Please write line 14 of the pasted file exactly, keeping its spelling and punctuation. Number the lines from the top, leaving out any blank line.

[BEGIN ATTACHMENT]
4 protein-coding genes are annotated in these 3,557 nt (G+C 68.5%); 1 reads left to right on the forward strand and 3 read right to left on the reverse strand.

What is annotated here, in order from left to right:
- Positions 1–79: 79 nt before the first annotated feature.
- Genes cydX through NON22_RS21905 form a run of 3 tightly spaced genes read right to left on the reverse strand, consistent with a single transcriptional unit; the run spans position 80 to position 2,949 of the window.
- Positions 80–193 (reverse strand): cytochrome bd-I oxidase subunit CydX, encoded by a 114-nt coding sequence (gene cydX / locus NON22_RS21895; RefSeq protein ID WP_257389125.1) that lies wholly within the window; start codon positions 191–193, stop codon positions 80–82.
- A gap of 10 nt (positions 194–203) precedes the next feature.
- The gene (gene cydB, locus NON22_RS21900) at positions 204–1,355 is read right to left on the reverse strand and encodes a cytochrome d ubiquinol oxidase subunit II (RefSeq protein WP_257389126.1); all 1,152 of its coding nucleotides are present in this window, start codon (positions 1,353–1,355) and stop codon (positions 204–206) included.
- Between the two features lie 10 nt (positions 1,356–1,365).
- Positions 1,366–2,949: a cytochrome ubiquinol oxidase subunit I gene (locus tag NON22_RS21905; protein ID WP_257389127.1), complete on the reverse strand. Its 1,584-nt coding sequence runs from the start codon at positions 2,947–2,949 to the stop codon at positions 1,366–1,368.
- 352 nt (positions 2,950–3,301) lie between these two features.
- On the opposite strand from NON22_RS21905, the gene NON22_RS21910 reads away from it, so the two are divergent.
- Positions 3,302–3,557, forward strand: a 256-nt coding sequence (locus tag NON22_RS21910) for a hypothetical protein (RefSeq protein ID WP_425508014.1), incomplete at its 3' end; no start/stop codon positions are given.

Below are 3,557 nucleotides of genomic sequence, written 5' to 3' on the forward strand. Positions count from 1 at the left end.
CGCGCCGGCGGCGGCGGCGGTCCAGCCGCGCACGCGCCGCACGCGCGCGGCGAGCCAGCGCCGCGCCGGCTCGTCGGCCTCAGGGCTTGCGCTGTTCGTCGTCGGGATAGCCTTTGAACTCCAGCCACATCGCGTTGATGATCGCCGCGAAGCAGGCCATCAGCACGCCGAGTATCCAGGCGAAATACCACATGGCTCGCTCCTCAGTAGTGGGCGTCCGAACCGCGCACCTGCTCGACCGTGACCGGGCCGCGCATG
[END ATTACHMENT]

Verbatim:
CGCGCCGGCGGCGGCGGCGGTCCAGCCGCGCACGCGCCGCACGCGCGCGGCGAGCCAGCGCCGCGCCGGCTCGTCGGCCTCAGGGCTTGCGCTGTTCGTCGTCGGGATAGCCTTTGAACTCCAGCCACATCGCGTTGATGATCGCCGCGAAGCAGGCCATCAGCACGCCGAGTATCCAGGCGAAATACCACATGGCTCGCTCCTCAGTAGTGGGCGTCCGAACCGCGCACCTGCTCGACCGTGACCGGGCCGCGCATG